In the days of the all pervasive ostensible logos and defence of corporate interests, to what do the French viewers owe this honour of logo-free programmes? “If we keep commercials we are subjecting ourselves to the tyranny of audience ratings. And this always means the worst programming dumbed down to lowest levels,” Sarkozy argued last February. “(…) public television must be different. It must lift people up and excite their curiosity, conscience and intelligence.” President Sarkozy’s rhetoric sounds appealing enough, offering us better television, uninterrupted. Wow. At the risk of sounding cynical, is there a catch?
The End of French Television Advertising: Under President Sarkozy’s new media reforms, French prime time television has become free of all commercial breaks. Currently the programming in the evening from 8pm to 6am is uninterrupted, and by 2011 all 4 national channels will be completely advert-free. The financial shortfall will be covered through taxation on private television channel advertising (1.5 to 3%) and internet and mobile phone operators (0.9% of revenue). ( Top: Humax television envisioned by Tej Chauhan. Below: President Sarkozy, courtesy AFP.)
The reform does indeed have its detractors. Some suggest that the move merely shifts more advertising revenue to TF1, France’s most popular private channel owned by Martin Bouygues, a friend of Sarkozy. Others see the reform as a way for the state to exert more power over the stations, compromising their independence. The former is a popular view, as testified by TF1’s share price shooting up. As for the loss of independence, that will only partly be the case. The state will have more control (as the reform includes the right to choose the director of France Televisions), but state television “should” not be steering against the interests of the country as it is. Independence, means that the channels can decide for themselves what that means, rather than having their mantra imposed on them by the state. Whether they will be more or less independent after reform is very hard to judge at this stage. What can be judged, is the friendship between Martin Bouygues (of the leading TF1) and the president, which, in itself, is more worrying to television independence. TF1 is a private company and should certainly not be taking orders from the Elysée.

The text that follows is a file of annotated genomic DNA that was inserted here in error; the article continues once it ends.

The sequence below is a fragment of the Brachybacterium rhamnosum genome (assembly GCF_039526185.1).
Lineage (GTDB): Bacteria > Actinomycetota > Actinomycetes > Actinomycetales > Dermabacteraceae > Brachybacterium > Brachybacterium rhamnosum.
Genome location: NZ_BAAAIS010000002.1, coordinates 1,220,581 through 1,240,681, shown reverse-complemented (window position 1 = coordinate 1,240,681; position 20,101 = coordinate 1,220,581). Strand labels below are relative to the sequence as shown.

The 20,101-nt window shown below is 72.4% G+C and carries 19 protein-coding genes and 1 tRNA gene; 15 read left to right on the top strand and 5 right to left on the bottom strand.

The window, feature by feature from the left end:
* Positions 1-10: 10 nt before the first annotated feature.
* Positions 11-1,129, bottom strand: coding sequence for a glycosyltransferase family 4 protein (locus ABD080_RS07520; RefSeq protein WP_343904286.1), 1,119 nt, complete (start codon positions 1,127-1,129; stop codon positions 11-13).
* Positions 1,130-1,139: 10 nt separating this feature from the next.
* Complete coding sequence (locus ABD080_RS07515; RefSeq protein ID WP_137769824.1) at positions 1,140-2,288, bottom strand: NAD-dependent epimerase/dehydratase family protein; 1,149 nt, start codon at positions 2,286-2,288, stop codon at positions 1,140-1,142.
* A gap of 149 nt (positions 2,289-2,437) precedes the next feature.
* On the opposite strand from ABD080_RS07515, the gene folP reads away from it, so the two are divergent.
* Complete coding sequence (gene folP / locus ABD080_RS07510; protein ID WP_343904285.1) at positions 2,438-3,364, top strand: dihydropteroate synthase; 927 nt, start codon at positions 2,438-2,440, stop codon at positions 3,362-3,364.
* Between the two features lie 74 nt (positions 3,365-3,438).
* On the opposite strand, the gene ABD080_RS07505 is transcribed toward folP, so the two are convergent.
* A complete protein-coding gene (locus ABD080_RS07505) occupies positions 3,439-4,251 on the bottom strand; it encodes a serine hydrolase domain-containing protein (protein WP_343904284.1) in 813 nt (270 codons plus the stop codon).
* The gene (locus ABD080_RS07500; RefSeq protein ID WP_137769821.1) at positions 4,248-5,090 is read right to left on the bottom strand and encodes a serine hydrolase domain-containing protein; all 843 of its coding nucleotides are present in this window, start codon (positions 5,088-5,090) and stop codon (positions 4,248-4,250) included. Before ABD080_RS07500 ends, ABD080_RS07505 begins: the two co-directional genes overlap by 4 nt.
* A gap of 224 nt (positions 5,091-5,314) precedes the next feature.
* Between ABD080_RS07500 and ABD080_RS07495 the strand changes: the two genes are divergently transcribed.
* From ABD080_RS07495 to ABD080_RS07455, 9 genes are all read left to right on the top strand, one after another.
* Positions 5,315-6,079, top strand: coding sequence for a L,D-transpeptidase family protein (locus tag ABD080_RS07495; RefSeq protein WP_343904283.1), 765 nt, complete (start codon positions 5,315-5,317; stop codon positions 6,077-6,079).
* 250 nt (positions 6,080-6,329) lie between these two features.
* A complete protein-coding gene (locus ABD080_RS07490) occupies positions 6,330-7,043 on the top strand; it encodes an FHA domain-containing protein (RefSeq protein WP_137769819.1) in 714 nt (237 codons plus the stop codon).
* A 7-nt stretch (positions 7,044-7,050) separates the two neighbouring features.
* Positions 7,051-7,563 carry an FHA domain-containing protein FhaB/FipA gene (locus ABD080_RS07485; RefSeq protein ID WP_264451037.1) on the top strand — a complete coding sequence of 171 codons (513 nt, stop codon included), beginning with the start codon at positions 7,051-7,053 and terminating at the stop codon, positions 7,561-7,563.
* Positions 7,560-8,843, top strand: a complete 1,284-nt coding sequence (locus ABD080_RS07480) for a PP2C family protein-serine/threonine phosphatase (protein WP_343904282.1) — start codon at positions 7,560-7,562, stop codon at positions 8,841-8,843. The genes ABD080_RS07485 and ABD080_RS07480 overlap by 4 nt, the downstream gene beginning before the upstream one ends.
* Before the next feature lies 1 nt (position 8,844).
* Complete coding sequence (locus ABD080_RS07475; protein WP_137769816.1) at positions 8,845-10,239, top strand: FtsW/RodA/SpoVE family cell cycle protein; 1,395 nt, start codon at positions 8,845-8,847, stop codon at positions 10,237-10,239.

As the independence of the media is fundamentally important to the functioning of a democracy, it fuels the debate on whether or not to enact the media reform. In this case that it is certainly debatable. But there is something else which clouds our judgement: advertising. Does advertising actually influence programming? Yes, it does. A commercial TV channel is a profit seeking enterprise. It tries to attract as many viewers as possible to maximise its advertisement revenue. This tends to put game shows, American series and such on the air (as TF1 does). Such a channel is not necessarily all fluff around the adverts, as there is a point to making specialist shows as well (targeting a specific group of people) if there is a market for them. Teen music shows or gardening specials attract certain groups of people advertisers may want to target, as would some documentaries. It is worth noting that even with advertisements, the public channels held long philosophical debates which can only be followed by a small group of intellectuals.
The president hopes the French public television will rival the British BBC. But why, really? It is perhaps not overly controversial to accept the superiority of the BBC over the French public channels, but what has it contributed to the UK? Or, what can it do for France? Does more quality television increase the general intellectual level of a country, the happiness or the political stability? Let us not forget that these channels are state owned, so there must be some kind of common interest in keeping them afloat. But what? Is the president chasing an ideal of the active citizen, who, when more enlightened will not let himself be manipulated by his elected leaders and can serve as the cornerstone of democracy? It sounds philosophically sound, so should this action be seen as an ideological reform. If this is so, does television actually contribute to the promotion of the enlightened citizen?